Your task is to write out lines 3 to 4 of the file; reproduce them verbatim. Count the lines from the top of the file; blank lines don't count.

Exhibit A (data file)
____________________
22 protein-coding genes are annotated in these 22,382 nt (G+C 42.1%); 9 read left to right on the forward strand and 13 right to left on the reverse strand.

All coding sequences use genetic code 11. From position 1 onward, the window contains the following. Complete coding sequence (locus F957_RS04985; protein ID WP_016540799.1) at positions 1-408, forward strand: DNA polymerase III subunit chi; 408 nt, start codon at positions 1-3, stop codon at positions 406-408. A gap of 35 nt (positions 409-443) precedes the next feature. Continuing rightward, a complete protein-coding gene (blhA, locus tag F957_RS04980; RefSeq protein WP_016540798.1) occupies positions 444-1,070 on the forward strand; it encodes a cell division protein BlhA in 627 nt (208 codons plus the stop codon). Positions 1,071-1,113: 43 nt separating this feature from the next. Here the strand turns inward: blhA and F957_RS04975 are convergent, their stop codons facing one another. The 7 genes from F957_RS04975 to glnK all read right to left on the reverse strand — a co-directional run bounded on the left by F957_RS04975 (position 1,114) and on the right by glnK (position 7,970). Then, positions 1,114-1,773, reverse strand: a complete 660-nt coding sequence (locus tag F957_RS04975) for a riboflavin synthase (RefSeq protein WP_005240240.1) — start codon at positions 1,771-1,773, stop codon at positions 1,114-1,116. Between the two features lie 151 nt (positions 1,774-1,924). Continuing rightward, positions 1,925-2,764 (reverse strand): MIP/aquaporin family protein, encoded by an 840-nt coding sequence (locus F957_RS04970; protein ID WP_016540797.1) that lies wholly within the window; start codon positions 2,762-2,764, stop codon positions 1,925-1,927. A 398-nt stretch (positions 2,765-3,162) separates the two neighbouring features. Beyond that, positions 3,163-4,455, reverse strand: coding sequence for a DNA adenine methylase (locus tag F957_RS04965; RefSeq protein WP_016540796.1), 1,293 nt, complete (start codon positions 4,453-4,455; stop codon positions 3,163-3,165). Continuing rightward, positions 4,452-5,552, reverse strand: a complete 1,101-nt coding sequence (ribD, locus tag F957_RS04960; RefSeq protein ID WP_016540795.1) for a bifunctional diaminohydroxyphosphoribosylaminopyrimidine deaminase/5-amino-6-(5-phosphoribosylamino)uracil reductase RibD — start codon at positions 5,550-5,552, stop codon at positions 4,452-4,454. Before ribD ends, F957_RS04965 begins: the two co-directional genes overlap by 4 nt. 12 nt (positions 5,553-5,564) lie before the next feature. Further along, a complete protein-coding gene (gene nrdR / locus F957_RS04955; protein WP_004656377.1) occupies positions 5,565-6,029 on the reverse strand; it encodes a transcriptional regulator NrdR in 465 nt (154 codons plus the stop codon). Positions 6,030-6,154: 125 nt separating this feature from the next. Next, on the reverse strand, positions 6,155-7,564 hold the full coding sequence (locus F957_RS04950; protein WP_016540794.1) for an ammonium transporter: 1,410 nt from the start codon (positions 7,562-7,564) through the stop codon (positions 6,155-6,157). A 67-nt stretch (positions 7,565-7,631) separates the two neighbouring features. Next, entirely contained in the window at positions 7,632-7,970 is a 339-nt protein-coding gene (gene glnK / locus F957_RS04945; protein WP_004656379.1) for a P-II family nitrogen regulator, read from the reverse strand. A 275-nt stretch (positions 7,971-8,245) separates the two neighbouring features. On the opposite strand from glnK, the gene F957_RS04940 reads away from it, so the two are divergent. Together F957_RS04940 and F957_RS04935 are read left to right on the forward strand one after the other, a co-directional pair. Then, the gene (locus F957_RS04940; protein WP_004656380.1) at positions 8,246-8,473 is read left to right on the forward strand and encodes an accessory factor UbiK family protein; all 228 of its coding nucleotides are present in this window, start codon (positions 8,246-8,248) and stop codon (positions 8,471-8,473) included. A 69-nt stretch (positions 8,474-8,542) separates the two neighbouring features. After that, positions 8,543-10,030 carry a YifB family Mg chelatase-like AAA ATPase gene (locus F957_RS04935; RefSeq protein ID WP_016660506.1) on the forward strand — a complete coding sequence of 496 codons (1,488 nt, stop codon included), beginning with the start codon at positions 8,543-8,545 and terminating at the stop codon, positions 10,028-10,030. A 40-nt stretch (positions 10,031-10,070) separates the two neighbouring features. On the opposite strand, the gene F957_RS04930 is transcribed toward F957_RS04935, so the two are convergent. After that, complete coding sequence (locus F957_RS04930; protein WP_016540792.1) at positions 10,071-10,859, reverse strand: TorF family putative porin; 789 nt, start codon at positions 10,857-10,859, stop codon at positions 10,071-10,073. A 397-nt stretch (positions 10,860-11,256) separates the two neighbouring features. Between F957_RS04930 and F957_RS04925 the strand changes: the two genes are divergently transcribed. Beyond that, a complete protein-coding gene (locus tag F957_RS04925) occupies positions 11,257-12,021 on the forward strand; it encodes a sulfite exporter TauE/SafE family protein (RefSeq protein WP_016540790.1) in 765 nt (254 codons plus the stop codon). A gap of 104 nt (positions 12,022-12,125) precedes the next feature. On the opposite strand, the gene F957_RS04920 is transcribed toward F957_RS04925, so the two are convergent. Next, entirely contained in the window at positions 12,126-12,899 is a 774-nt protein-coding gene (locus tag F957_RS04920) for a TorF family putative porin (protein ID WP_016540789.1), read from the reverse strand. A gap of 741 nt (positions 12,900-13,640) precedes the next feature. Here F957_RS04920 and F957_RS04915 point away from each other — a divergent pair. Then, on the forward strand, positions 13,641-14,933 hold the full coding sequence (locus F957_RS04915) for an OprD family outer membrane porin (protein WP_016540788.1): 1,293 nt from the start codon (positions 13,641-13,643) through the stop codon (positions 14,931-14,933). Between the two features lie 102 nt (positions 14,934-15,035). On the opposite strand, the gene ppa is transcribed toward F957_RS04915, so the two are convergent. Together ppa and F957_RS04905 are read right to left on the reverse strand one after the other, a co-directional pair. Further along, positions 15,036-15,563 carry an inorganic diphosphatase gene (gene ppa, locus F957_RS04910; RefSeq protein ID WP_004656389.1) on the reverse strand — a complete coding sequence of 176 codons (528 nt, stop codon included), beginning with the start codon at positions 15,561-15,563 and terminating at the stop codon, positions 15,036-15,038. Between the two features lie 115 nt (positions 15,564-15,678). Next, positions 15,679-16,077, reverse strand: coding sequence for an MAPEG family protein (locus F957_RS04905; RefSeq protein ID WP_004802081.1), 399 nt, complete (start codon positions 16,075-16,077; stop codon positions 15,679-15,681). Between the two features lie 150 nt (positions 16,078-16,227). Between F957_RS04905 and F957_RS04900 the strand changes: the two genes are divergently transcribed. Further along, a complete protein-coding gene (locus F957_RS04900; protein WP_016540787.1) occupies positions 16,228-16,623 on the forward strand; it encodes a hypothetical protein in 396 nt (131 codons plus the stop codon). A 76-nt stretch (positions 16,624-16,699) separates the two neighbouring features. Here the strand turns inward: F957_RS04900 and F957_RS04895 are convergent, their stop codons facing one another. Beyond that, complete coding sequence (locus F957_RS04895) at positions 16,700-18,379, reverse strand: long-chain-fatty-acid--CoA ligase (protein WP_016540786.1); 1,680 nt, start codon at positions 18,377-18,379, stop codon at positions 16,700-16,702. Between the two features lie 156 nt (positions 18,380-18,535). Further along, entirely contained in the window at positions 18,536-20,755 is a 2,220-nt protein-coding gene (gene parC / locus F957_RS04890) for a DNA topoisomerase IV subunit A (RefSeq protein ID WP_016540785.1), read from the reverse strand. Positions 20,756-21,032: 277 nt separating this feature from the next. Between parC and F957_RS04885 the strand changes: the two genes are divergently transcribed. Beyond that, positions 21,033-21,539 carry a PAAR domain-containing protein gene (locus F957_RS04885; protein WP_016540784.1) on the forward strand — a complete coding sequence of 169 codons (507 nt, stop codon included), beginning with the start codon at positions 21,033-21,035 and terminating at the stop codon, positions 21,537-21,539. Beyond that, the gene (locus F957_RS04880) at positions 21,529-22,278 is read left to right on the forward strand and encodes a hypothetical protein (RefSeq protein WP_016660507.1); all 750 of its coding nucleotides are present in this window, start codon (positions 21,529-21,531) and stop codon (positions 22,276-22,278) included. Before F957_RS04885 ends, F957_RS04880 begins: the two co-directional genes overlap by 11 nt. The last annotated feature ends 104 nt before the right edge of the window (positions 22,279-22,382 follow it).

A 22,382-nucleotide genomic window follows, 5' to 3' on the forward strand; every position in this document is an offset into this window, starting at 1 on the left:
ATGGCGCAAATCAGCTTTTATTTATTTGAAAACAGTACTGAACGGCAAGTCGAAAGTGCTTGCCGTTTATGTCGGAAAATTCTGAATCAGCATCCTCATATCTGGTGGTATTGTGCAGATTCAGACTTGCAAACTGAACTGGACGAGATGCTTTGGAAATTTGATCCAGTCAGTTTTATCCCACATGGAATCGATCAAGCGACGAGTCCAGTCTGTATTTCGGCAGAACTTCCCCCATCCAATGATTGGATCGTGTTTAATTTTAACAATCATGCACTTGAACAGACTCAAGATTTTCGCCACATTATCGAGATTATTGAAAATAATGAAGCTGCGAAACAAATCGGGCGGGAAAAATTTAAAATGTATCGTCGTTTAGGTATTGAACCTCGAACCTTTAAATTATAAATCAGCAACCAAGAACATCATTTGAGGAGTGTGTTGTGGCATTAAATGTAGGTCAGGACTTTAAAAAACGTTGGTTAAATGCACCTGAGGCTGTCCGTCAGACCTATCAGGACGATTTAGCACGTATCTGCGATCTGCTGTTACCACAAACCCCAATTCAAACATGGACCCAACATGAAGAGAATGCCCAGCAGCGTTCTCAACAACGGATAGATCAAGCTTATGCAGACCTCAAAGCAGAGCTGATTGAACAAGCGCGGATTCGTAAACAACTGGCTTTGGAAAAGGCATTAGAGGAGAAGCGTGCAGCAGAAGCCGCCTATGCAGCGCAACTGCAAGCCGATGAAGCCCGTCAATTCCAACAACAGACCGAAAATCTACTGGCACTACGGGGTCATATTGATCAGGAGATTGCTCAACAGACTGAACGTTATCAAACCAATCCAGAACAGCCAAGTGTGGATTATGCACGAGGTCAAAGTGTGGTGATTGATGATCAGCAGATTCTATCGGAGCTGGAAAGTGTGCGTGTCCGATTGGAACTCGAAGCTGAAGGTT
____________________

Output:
A 22,382-nucleotide genomic window follows, 5' to 3' on the forward strand; every position in this document is an offset into this window, starting at 1 on the left:
ATGGCGCAAATCAGCTTTTATTTATTTGAAAACAGTACTGAACGGCAAGTCGAAAGTGCTTGCCGTTTATGTCGGAAAATTCTGAATCAGCATCCTCATATCTGGTGGTATTGTGCAGATTCAGACTTGCAAACTGAACTGGACGAGATGCTTTGGAAATTTGATCCAGTCAGTTTTATCCCACATGGAATCGATCAAGCGACGAGTCCAGTCTGTATTTCGGCAGAACTTCCCCCATCCAATGATTGGATCGTGTTTAATTTTAACAATCATGCACTTGAACAGACTCAAGATTTTCGCCACATTATCGAGATTATTGAAAATAATGAAGCTGCGAAACAAATCGGGCGGGAAAAATTTAAAATGTATCGTCGTTTAGGTATTGAACCTCGAACCTTTAAATTATAAATCAGCAACCAAGAACATCATTTGAGGAGTGTGTTGTGGCATTAAATGTAGGTCAGGACTTTAAAAAACGTTGGTTAAATGCACCTGAGGCTGTCCGTCAGACCTATCAGGACGATTTAGCACGTATCTGCGATCTGCTGTTACCACAAACCCCAATTCAAACATGGACCCAACATGAAGAGAATGCCCAGCAGCGTTCTCAACAACGGATAGATCAAGCTTATGCAGACCTCAAAGCAGAGCTGATTGAACAAGCGCGGATTCGTAAACAACTGGCTTTGGAAAAGGCATTAGAGGAGAAGCGTGCAGCAGAAGCCGCCTATGCAGCGCAACTGCAAGCCGATGAAGCCCGTCAATTCCAACAACAGACCGAAAATCTACTGGCACTACGGGGTCATATTGATCAGGAGATTGCTCAACAGACTGAACGTTATCAAACCAATCCAGAACAGCCAAGTGTGGATTATGCACGAGGTCAAAGTGTGGTGATTGATGATCAGCAGATTCTATCGGAGCTGGAAAGTGTGCGTGTCCGATTGGAACTCGAAGCTGAAGGTT